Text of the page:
My letter to O’Brian about this particular untruth was phrased in such forthright terms that he referred to my denial the next day, but characteristically didn’t admit his error, saying instead that the source, for his version of the story was an NBC executive.
One of O’Brian’s uglier practices is what would seem the deliberate attempt to foster ill-feeling between performers by including in a single paragraph a compliment for one with a criticism of the other. To select one example: “David Brinkley of the NBC-TV news twosome is very good, dry, and interesting; can’t say the same for Chet Huntley.” Any intelligent viewer can observe that Huntley and Brinkley are two peas in a pod; the apparent reason for O’Brian’s criticism is that he suspects Huntley of liberal political inclinations. O’Brian is perhaps the only critic in the nation who judges television fare according to the political opinions of those who present it.
Like many people who are themselves ultra-sensitive to criticism, O’Brian has the sensitivity of a mastodon when it comes to the feelings of others. An orchestra leader who has appeared on my program wears a toupeé, presumably because he does not want people to know he is bald. O’Brian informed his readers about the musician’s baldness. He can be equally cruel to women regarding their physical endowments of the lack thereof. Recently he referred in print to the fact that one TV comedienne wears “falsies.” Such insensitivity is hardly the mark of a gentleman.
One reason for the preparation of this statement, incidentally, is my feeling that new, young TV performers will benefit in being warned that destructive evaluations of their talents by O’Brian need not be seriously entertained. By way of example consider the case of Dody Goodman, who appears with Jack Paar. I find Miss Goodman amusing, and so do most of the people with whom I have discussed her.
On the program one night several weeks ago she happened to say to Hans Conreid: “Oh, shut up,” in a tone obviously intended as playful. O’Brian attacked her cruelly the following day and has done so on many occasions since. One of his more shocking comments about her began: “Dody Goodman–who isn’t funny–.” I watched the program the night of his initial attack and observed the Miss Goodman was uncommonly subdued and not at all her usual happy, scatterbrained self.
Suspecting that O’Brian was to blame, I wrote advising Dody that millions of TV viewers knew that she was funny, and warning her that the critic for the Journal-American was the one TV columnist whose criticisms were beneath respect because of his record of irresponsibility. Her reply confirmed my suppositions as to the reason for her depressed on-the-air demeanor; she told me that a number of other people had given her substantially the same advice.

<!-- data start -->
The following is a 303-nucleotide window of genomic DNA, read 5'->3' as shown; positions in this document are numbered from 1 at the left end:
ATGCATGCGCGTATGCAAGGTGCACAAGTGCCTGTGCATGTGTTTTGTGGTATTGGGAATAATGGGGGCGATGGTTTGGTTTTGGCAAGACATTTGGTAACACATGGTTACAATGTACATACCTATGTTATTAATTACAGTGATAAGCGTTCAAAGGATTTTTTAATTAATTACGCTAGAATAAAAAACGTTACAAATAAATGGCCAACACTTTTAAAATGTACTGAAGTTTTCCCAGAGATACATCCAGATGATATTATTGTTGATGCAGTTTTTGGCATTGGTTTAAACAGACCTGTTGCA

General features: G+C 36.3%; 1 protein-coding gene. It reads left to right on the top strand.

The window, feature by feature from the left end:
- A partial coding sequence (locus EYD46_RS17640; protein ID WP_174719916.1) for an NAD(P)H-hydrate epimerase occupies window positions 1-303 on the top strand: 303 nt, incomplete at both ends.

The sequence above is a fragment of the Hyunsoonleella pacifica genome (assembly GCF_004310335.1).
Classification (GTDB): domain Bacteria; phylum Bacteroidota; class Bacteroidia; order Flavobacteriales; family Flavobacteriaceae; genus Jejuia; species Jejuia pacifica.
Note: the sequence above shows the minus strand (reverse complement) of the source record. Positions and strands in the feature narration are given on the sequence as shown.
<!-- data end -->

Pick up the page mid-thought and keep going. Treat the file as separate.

It must not be supposed that O’Brian’s rudeness is directed only toward performers.
Many publicity people and secretaries relate stories of his chip-on-the-shoulder attitude if they are first assured that their words will not be broadcast, for they tell you frankly that they fear O’Brian. It is precisely that fact which has had much to do with the preparation of this article. That decent, hardworking publicity and network people feel fear of this irresponsible man is deplorable. Part of that fear is understandable, of course, although not entirely excusable.
There exists the baseless impression that O’Brian is the Journal-American, that to antagonize him is to alienate the Hearst organization. Nothing could be farther from the truth. Several J-A people have told me they can not abide the man, and they laugh at the idea that he is a power on the Hearst team.
One highly placed Journal executive told me over a year ago that O’Brian was on the way out. Although his information appears to have been incorrect, his statement is indicative of the fact that a protest to O’Brian will not necessarily antagonize his employers by any means.
Such activity will, of course, antagonize the readily combustible and sometimes pugnacious Mr. O’Brian, concerning whose character psychologists would no doubt have an easy time drawing inferences from his choice of verbs in sentences pertaining to the relative ratings of television programs.